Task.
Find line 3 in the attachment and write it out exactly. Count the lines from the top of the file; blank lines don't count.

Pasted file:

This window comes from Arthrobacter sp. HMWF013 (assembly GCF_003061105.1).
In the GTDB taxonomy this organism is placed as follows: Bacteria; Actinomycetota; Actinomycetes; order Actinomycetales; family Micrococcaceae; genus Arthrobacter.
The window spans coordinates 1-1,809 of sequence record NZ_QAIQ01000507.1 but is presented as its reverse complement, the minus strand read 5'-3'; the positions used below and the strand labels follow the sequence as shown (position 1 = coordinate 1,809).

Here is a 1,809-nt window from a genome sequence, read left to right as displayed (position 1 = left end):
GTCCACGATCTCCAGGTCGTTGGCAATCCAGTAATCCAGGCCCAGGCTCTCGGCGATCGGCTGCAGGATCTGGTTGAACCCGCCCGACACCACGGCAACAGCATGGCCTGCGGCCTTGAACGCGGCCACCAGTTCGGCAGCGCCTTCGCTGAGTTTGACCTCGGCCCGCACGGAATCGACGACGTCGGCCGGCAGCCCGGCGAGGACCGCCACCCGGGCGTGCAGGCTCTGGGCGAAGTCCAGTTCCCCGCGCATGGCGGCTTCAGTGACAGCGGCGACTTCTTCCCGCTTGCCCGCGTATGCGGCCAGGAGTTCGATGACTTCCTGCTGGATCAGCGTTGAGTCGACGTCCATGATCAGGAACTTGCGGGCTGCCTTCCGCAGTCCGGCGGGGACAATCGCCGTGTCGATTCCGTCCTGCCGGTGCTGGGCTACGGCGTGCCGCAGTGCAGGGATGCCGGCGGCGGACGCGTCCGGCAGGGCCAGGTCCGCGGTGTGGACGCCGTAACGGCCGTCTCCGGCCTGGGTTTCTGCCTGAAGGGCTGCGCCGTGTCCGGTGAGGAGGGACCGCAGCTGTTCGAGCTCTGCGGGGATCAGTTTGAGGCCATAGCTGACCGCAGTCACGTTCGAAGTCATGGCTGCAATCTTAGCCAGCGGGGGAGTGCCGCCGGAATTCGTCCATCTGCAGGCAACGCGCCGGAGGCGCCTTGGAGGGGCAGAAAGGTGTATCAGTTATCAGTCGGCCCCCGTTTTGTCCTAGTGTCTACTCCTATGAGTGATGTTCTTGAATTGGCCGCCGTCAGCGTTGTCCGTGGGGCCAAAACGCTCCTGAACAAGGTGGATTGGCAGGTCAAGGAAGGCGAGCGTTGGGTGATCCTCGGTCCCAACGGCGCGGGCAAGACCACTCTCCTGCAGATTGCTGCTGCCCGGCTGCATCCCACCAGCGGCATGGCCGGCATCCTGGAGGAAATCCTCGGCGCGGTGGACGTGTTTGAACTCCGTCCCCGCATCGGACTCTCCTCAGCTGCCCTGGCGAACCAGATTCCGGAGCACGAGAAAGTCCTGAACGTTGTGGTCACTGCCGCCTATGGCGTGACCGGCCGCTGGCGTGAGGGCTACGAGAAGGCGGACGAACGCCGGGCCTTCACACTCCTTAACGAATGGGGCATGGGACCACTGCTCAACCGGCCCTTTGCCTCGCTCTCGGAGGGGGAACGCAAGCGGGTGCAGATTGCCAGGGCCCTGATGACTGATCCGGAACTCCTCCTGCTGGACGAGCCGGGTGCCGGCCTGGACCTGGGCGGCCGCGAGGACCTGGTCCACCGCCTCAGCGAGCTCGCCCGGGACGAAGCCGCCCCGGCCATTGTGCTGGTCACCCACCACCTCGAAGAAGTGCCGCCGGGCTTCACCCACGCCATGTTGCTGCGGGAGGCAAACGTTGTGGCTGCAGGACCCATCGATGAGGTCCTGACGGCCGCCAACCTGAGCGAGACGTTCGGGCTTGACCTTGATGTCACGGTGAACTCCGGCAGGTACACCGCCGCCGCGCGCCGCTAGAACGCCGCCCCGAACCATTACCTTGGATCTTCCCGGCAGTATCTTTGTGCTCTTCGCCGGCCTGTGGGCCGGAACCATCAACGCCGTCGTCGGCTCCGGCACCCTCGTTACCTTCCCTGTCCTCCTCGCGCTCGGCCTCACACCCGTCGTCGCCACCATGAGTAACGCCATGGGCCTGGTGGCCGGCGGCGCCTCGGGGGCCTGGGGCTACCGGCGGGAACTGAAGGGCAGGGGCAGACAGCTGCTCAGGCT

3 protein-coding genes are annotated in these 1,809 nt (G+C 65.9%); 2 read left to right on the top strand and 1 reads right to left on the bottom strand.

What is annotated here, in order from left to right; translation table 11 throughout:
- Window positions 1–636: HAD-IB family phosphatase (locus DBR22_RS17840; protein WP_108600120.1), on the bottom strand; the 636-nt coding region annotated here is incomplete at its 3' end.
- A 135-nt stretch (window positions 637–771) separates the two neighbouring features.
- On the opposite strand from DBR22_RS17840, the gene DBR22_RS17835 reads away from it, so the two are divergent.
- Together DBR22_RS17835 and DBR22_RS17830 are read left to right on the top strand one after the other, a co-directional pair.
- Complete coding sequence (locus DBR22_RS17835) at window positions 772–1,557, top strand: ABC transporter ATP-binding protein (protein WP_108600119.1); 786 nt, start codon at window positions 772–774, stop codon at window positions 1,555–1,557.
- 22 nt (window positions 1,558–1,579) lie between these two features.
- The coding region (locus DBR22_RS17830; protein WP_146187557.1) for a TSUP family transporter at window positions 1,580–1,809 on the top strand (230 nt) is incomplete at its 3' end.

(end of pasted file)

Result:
The window spans coordinates 1-1,809 of sequence record NZ_QAIQ01000507.1 but is presented as its reverse complement, the minus strand read 5'-3'; the positions used below and the strand labels follow the sequence as shown (position 1 = coordinate 1,809).